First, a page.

That of God in everyone

25 years of the Good Friday Agreement


A short article by Siobhán Haire - Deputy Recording Clerk of Britain Yearly Meeting

Most people over the age of about 35 with a connection to Northern Ireland will remember the Good Friday Agreement being signed. I do. I grew up just outside Belfast and at Easter 1998 when the Agreement was formalised I was 12 years old, on a canal boat somewhere in England. I wasn't blessed with keen political insight, but even I dimly grasped that what I was hearing on the radio was important.

For all that, I certainly wouldn't consider myself an expert on the Agreement, the Troubles, or contemporary Northern Ireland. I'm at least 10 years too young for the first, 20 years too young for the second and I haven't lived full-time in Northern Ireland for nearly two decades. But my teenage years were immeasurably safer and more normal than those of my parents, largely because of the Agreement and the work which led up to it.

I've watched that period and the build up to it fictionalised through the (excellent) TV show Derry Girls. I can't watch the episode which focuses on the referendum where Northern Irish people overwhelmingly voted for peace, without a bit of a cry at the optimism of the characters, buoyed up and overcoming their personal misgivings.

A post-conflict society?

Northern Ireland has changed enormously since 1998. Airport security is less of a hassle, people no longer just travel there to visit family or go on black taxi tours of Troubles flashpoints and the Irish language is much more in evidence across all communities. In many ways, it's a post-conflict society.

But that's not the whole picture. Although day-to-day life is much more normal in Northern Ireland than it used to be, it's still a place whose political system is not really working, where members of the police service have good reason to be vigilant about their personal security, and which is a constant headache for its near neighbours.

So what does Northern Ireland's journey in the last 30 or so years teach us about peace?

Building relationships

It teaches us that personal relationships and trust build the conditions for peace. The key relationships between the politicians – Northern Irish, British, American, who negotiated the agreement, are well documented. But the necessary relationships weren't just between the star players.

Harking back to Derry Girls again, one of the absolute truisms of the programme is that as a young person growing up in Northern Ireland in the 90s, you were never more than a few metres away from some sort of cross-community youth initiative to get to know the 'other side', (whichever side that might be). Some of those programmes were supported and hosted by Quakers at Quaker Cottage where for decades, Friends and others patiently built relationships, held space, and witnessed to the common humanity of people on both sides of the peace walls.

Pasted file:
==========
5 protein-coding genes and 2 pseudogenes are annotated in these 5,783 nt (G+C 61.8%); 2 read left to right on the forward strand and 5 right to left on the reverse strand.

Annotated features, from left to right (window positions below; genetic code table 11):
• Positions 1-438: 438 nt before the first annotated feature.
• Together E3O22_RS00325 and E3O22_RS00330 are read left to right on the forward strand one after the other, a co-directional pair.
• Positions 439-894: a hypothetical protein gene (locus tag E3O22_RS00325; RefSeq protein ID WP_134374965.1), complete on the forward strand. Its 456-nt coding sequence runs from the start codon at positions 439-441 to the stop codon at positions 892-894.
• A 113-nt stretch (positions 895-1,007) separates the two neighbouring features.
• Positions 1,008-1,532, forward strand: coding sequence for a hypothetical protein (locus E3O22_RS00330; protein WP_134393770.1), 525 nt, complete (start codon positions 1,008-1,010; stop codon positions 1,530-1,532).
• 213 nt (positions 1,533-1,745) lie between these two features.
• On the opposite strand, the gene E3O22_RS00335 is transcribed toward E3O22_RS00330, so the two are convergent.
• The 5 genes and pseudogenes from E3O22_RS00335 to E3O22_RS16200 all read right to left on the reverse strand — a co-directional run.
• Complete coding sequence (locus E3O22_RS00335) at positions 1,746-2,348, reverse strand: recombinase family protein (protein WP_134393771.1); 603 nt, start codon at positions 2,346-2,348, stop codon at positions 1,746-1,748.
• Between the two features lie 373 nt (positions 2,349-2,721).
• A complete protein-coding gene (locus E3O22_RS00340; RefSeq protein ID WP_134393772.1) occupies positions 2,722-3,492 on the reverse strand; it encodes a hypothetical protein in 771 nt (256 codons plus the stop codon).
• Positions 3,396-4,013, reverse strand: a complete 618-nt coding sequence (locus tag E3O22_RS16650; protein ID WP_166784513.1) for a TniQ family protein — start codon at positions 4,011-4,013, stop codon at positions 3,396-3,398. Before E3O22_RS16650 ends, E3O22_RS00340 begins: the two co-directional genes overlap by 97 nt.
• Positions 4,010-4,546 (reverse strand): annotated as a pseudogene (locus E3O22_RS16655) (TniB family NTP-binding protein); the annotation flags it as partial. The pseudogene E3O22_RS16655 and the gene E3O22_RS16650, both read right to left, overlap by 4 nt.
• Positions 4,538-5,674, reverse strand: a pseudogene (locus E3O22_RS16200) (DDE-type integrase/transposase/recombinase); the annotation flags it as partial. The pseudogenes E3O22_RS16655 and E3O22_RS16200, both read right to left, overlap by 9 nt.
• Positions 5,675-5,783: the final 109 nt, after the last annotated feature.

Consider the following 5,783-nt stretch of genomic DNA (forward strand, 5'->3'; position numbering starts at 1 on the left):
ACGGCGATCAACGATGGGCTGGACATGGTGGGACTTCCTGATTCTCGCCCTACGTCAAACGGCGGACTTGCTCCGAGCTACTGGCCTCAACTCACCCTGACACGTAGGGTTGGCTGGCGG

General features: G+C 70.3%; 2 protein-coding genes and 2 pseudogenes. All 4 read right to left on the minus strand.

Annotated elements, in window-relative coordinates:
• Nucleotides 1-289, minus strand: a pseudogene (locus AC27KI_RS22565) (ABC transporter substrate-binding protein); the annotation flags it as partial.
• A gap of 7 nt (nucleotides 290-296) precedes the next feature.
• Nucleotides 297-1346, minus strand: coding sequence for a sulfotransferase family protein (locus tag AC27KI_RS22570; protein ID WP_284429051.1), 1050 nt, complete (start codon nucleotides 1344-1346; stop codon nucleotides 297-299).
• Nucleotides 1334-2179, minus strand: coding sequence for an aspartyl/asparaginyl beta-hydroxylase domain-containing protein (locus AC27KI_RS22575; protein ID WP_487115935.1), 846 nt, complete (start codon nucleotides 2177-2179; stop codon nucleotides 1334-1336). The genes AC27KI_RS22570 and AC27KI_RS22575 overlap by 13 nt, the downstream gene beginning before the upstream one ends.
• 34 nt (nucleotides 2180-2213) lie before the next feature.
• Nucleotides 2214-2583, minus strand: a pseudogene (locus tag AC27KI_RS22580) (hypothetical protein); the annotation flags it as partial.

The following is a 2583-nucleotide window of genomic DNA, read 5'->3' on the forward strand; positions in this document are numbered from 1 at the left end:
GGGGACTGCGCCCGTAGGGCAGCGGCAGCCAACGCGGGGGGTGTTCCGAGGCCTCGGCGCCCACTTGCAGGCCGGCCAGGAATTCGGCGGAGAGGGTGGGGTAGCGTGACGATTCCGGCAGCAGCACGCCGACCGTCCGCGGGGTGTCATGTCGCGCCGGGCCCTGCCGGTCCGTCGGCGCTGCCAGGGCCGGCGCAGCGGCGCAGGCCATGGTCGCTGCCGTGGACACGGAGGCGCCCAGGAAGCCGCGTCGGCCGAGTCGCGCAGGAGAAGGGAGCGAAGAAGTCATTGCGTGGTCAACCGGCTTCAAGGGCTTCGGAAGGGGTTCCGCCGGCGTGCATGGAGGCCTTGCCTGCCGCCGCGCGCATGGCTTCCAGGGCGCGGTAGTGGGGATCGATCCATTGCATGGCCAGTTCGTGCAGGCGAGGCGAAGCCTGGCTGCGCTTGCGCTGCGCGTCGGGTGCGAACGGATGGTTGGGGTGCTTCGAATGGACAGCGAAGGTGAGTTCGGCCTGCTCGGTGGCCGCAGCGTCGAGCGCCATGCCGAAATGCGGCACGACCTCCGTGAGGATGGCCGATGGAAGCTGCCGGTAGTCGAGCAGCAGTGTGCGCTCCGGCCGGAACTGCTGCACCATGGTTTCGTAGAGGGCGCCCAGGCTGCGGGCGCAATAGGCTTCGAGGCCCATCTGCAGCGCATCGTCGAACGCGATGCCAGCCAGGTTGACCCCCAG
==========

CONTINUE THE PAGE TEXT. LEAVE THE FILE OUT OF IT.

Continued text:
Towards a lasting peace

It teaches us that peace is fragile, and dependent on the political and social conditions in which it is rooted. While the first 18 years post-GFA generally felt like a steady march away from violence and towards a lasting peace, the seven years since the Brexit vote have rocked that sense of progress. Political intransigence has shaped the years since 2016, with Stormont suspended for almost 4 of the last 6 years, and a slow creep of violence and threat coming out from the shadows.

It teaches us that peacebuilding is a job for patient and persistent optimists. If you look at civil society peace movements in Northern Ireland – and there were many – there's a good argument that they were at their strongest in the late 1960s to the mid 1980s, not the 1990s when the Agreement was finally signed. This isn't to negate their impact, only to say that it didn't bear immediate fruit. And if you look at the timeline leading up to the Agreement, it is full of twists and turns, ceasefires, cessations, changes to political leadership, people making and breaking commitments. Peace grows slowly.

A peace process

It also teaches us that insecurity is a barrier to compromise. The Good Friday Agreement was achieved in a situation where moderate unionism was a more dominant political identity, and where those moderate unionists felt sufficiently brave to enter into a power-sharing arrangement with nationalist parties. In the last few years, unionist protestantism has come more under threat as it becomes the political identity for a smaller segment of the Northern Irish population, and that security which gave politicians the confidence to seek compromise appears to have eroded.

There's no neat ending to this article, just as there is no neat ending to the political journey in Northern Ireland. Peace is a process requiring investment – the investment of money, of personal capital and of time. Are we working to encourage investment in a peaceful future for Northern Ireland?